Prototyping is a tried-and-tested method of creating code-free product preview and testing it with your audience before going full-in on development. Platforms like InVision or Marvel help us bring together screen designs to create a ‘smoke and mirrors’ version of your product. A prototype responds to taps and imitates the way a user inputs data, to give an almost real-life experience of your product.
You will still need to go through a product definition process in order to know what to include in the main flow of the prototype, as well as to clarify your solution, the business model behind it and your validation strategy.
A prototype is a great tool to run user interviews with your core audience and identify any issues that may affect your product before going into development. It’s also a way to showcase your product’s value and commitment in any early fundraising efforts you may be pursuing.
The Minimum Viable Product (MVP) approach
An MVP, or minimum viable product, is a concept popularised by Eric Ries, author of The Lean Startup. Ries defined the MVP as ‘that version of a product which allows a team to collect the maximum amount of validated learning about customers with the least effort.’ This method allows you to start the learning process immediately, and make adjustments along the way, by building a product and seeing if and how customers engage with it.
Three steps to creating a successful MVP
There are three levels to what makes a product successful. It’s a combination of how useful, how usable, and how delightful a product is. A great MVP will check boxes from all three levels: it’s going to be useful, usable, and delightful at a minimum level at least.
How to plan your MVP?
To answer this question, we must go back to the basics. An MVP is a basic, core-value-focused type of your product, which you put in front of some users. Then, you watch and learn from the insights it generates about your target audience, as well as your business goals.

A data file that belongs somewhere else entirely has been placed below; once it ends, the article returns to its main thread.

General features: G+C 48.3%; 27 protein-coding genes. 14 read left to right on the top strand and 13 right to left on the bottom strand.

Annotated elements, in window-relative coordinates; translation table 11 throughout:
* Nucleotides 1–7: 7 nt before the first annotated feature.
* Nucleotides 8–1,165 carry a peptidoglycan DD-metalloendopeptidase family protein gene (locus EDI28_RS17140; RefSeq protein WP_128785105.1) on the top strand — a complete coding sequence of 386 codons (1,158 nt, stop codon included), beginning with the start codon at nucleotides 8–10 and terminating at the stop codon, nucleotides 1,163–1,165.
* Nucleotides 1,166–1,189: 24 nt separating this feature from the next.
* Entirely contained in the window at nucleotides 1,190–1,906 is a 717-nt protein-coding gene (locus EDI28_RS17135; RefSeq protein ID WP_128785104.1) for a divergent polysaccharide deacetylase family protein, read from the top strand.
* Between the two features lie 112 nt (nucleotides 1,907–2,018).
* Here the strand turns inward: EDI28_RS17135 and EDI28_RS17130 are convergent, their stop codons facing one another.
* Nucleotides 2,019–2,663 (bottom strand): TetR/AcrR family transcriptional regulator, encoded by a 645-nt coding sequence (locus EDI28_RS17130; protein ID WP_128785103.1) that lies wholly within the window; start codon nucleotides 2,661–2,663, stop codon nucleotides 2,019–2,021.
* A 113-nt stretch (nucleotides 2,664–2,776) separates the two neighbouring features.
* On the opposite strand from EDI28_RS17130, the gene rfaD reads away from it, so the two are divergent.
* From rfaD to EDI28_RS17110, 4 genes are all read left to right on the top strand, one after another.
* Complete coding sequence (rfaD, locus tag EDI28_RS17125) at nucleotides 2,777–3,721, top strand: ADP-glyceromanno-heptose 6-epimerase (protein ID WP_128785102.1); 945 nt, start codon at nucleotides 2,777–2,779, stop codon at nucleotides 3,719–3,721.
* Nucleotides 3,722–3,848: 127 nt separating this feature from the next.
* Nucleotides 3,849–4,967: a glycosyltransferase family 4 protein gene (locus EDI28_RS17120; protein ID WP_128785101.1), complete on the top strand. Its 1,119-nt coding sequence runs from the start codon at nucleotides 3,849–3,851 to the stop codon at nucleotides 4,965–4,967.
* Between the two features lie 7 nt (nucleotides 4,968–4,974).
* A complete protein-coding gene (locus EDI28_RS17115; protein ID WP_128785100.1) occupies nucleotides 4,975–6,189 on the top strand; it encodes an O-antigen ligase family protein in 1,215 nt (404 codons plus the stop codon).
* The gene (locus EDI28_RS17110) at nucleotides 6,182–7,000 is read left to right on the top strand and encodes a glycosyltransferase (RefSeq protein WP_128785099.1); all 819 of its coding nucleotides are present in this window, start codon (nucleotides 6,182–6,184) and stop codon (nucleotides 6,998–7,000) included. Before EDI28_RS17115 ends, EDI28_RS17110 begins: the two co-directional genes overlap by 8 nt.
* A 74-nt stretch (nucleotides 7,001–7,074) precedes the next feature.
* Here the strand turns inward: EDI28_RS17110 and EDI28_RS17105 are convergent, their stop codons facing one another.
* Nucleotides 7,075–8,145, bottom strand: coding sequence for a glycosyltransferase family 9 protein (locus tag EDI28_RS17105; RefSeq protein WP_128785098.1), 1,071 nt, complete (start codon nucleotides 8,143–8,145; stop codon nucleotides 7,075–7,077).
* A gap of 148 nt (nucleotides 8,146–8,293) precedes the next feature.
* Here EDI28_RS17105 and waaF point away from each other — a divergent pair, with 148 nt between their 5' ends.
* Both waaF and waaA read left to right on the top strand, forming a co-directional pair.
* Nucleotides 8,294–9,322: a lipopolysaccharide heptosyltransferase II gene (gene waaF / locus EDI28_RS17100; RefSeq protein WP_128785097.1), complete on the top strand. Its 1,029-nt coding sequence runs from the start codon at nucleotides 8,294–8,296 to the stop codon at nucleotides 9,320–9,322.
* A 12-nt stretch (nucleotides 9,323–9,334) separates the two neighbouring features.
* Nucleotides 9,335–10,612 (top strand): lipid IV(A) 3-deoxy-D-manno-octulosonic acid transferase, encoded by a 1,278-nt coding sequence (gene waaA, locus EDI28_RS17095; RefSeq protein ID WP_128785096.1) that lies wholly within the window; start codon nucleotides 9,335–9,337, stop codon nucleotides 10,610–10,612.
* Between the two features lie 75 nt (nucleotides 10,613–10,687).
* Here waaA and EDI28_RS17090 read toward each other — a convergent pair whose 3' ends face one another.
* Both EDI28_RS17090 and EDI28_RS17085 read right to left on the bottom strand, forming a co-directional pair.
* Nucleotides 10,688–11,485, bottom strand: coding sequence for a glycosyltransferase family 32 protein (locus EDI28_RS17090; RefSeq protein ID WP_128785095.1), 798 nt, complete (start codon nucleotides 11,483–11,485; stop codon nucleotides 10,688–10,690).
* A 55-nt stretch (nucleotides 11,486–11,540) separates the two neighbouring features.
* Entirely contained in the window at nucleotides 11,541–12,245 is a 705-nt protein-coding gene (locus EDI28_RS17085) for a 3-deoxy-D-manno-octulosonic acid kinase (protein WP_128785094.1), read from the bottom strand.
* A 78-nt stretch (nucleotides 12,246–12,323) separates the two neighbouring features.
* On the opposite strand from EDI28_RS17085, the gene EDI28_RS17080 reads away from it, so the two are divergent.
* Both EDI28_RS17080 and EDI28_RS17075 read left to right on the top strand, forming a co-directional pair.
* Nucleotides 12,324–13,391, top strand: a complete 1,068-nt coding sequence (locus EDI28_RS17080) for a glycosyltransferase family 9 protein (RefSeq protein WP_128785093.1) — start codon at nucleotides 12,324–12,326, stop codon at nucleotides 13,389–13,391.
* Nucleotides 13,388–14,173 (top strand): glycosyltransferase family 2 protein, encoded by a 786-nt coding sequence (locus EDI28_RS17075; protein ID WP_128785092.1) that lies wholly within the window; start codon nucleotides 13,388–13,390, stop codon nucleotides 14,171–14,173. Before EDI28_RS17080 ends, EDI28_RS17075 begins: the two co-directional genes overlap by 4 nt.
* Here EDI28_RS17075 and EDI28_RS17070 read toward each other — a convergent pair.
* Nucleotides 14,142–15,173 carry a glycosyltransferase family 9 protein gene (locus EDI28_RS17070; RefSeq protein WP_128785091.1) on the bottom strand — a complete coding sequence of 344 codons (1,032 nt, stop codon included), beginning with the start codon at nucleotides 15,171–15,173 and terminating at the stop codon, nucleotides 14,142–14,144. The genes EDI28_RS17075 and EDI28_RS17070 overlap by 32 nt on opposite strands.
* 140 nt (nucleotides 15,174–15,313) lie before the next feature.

Here are a few ways to plan your MVP.
- First, look at what are the core assumptions about your product and how it delivers value; your MVP should look to validate them.
- Look at your competitors for insights and try to have a competitive edge over them. What they are doing sets the baseline of what is minimal in the market.
- Look at what’s viable on the market, so you can make it stand on its own well enough to warrant further investment.
Do you always need to build an MVP?
Simply said, no, if your business model risks are low or are not product-dependent. If your product is very similar to existing mobile products, then grab all the knowledge you can from what others have already invested time and money into finding out.
However, your product concept does require an MVP, if:
- Your product demands a different behaviour from the user on a given matter;
- The core value of the product is nothing new, but the UI is significantly different;
- You want to build the product iteratively and properly lean.
Conclusion: POC, Prototype, or MVP for your next app?
Are you still having a hard time understanding these three concepts and figuring out how they apply to your product? The most important thing you can do is keep moving forward, instead of being stuck in decision paralysis. Choosing how to start is something everyone has had to do at some point.
If you’d like to read more about the differences between the proof of concept, the prototype and the MVP, get your insights here.